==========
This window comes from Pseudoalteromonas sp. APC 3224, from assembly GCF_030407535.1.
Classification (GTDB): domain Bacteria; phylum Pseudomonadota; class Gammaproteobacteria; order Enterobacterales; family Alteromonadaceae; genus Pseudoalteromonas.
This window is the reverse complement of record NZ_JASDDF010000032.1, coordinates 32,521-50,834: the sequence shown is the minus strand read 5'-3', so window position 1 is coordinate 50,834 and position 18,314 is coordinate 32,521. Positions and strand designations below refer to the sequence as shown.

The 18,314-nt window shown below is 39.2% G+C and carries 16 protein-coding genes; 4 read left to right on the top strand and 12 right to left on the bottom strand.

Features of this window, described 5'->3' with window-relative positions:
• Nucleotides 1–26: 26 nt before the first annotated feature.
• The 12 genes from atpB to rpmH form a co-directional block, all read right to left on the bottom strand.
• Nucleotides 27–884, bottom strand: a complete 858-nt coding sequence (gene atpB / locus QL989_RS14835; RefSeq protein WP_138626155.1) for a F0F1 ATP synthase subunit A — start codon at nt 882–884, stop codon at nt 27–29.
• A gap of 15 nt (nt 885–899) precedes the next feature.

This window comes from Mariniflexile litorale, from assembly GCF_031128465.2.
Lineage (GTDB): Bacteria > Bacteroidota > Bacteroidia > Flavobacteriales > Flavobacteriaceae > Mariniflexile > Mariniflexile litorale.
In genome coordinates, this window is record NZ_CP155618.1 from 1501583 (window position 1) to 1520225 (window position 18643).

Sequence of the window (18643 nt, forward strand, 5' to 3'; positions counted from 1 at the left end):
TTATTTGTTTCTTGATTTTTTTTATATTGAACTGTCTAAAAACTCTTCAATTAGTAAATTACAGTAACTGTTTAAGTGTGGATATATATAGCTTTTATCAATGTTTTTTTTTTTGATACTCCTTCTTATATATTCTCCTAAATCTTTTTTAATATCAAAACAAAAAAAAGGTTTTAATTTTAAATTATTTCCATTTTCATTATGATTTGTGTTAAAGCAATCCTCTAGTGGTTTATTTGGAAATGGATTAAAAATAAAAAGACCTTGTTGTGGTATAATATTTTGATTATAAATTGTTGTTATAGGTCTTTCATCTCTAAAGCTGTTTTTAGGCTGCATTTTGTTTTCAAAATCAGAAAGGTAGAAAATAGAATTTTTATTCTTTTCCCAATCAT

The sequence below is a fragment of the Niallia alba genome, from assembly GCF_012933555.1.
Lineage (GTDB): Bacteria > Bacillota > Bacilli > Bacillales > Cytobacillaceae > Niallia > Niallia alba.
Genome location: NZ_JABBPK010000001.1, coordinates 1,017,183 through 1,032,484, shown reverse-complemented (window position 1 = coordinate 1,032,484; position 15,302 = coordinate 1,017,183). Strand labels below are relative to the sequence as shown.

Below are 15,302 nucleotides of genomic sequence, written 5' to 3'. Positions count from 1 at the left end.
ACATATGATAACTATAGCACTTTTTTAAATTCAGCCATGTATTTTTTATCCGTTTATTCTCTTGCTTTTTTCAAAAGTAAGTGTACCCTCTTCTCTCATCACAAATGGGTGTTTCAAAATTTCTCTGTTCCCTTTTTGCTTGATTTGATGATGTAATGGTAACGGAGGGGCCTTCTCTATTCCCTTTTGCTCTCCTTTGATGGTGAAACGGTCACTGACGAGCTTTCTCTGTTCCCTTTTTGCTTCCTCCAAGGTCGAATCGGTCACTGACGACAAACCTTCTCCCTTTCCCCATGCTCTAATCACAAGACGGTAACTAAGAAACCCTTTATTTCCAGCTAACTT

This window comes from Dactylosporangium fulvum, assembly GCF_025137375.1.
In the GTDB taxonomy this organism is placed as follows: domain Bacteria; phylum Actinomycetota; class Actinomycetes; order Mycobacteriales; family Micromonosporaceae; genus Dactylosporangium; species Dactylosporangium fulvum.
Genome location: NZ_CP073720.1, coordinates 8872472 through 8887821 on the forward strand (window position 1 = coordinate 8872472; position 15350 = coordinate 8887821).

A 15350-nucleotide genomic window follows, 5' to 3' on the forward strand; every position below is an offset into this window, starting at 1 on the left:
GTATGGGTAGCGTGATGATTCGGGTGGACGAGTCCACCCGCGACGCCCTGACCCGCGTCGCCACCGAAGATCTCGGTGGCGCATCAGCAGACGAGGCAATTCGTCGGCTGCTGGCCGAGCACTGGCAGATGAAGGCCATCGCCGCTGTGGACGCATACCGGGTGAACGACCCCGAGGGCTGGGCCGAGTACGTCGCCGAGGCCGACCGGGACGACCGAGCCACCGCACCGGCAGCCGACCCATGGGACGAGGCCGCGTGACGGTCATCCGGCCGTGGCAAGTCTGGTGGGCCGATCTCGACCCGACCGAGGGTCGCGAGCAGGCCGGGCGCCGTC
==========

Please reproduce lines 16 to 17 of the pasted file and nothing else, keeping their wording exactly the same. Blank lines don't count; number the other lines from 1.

Lineage (GTDB): Bacteria > Bacillota > Bacilli > Bacillales > Cytobacillaceae > Niallia > Niallia alba.
Genome location: NZ_JABBPK010000001.1, coordinates 1,017,183 through 1,032,484, shown reverse-complemented (window position 1 = coordinate 1,032,484; position 15,302 = coordinate 1,017,183). Strand labels below are relative to the sequence as shown.